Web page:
soft flooring by the door IS common and not hard to correct, IF it's the only issue.

but there really is NO REASON to remove the pan or inspect the frame....

since you've expressed no desire or ability to do any repairs that my be discoverd.

so just get to the original goal of starting this thread...

and post the tradewind FOR SALE in the classified section here

if is UNLIKELY you will find a modern/ready to go trailer that doesn't have SOME hidden or major issues...

in the 4-8,000$ price range.

and still NO PICTURES?

all of the true things that i am about to tell you are shameless lies. l.b.j.

we are here on earth to fart around. don't let anybody tell you any different. k.v.
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Old 03-07-2008, 02:54 PM   #22
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1960 24' Tradewind
Anytown , Connecticut
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Being of sound mind I have this to offer; why not both? As you can tell I favor both models!

J. Rick Cipot
Sandi Gould
NEU New England Unit
Airstream Life Magazine
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2009 Silverado 2500HD
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1960 24' Tradewind
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Old 03-11-2008, 12:56 PM   #23
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1998 25' Safari
Austin , Texas
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I'm going to look at the '98 tomorrow, so I'll have more details.
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Old 03-11-2008, 02:39 PM   #24
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1963 26' Overlander
Austin , Texas
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Hey dannyO, you seem to be just about swimming in Airstreams here in Austin, while I'm having a hard time finding what I want in our fair city.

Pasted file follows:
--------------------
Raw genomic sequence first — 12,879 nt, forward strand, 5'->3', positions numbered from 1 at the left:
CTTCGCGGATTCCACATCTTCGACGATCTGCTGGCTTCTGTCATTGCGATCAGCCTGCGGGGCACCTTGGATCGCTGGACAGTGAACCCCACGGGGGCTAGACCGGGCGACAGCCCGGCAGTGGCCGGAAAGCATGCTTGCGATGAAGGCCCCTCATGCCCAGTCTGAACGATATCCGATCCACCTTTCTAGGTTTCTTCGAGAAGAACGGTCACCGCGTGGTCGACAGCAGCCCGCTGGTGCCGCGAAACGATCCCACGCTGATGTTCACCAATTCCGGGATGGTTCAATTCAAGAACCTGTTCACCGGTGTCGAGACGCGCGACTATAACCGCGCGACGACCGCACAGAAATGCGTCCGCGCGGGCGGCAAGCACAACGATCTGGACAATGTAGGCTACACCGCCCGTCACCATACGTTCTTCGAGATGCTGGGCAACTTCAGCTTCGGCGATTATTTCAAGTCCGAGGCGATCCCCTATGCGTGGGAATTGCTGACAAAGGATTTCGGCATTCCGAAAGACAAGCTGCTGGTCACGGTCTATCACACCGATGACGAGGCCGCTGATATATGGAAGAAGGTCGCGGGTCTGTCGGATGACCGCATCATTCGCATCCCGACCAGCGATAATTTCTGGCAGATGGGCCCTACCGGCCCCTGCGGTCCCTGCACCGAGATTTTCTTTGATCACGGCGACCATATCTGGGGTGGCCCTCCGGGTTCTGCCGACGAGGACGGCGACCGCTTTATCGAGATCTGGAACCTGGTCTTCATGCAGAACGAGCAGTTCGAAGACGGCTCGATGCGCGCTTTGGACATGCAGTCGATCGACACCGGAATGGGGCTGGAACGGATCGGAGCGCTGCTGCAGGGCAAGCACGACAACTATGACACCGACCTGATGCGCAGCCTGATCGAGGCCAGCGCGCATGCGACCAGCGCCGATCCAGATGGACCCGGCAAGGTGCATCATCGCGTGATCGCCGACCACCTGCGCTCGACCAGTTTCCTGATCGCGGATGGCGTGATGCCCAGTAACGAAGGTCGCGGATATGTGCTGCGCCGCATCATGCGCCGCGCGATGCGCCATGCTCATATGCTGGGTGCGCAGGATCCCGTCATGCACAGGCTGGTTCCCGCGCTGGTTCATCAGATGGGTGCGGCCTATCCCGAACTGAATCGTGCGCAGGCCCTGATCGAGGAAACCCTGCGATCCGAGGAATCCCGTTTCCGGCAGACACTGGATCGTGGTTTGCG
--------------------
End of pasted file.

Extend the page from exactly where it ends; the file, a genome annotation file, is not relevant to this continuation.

So, if you see an Overlander out there while you're deciding between the TradeWind and the Safari, please be sure to drop me a line! I'm not particular, I'm partial to pretty much any of the Overlanders from the 50s, 60s, or early 70s.
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Old 03-11-2008, 04:20 PM   #25
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1998 25' Safari
Austin , Texas
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utee, i'll keep my ear to the ground...would a tradewind work?
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Old 03-13-2008, 01:19 PM   #26
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1998 25' Safari
Austin , Texas
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utee, i was in bastrop yesterday and there is a place there that had tons of 'streams. i thought i saw a few overlanders there. i think it was called bastrop rv sales. everything looked overpriced.

on a side note, still no pics of the safari. 2air, it definitely has not been abused. it is very clean. it has about a 12in. in diameter dent in the rear, curbside corner panel (remember, backed into a tree?). everything else is in pretty primo condition. i think i am going to go for it.

concerning the safari, i am going to put a few bucks in it to restore it to being a six sleeper. does anyone have any ideas? the original dinette is gone and so is the original sofa. i've got a fairly blank canvas and need ya'lls help (you can tell i'm from texas, ya'll).
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Old 04-28-2008, 04:54 PM   #27
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1959 24' Tradewind
BREA , California
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Originally Posted by rickandsandi

Being of sound mind I have this to offer; why not both? As you can tell I favor both models!

I agree, if there is ANY way you can swing both, get both. then you will have the best of both worlds.
I personally am a fan of the classics, and will always go that route first, but i dont mind the work, and the frustrations and headaches, makes it that much more fun, however, ive been inside newer airstreams and they sure are nice.
if you can do it, go with both!!!
1959 Airstream TradeWind
1959 Cadillac Coupe DeVille
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Old 04-28-2008, 05:37 PM   #28
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With your requirements I recommend you do not buy either. You need to go to the dealer and buy a new one, make the payments and not worry about anything... unless you have the time that is.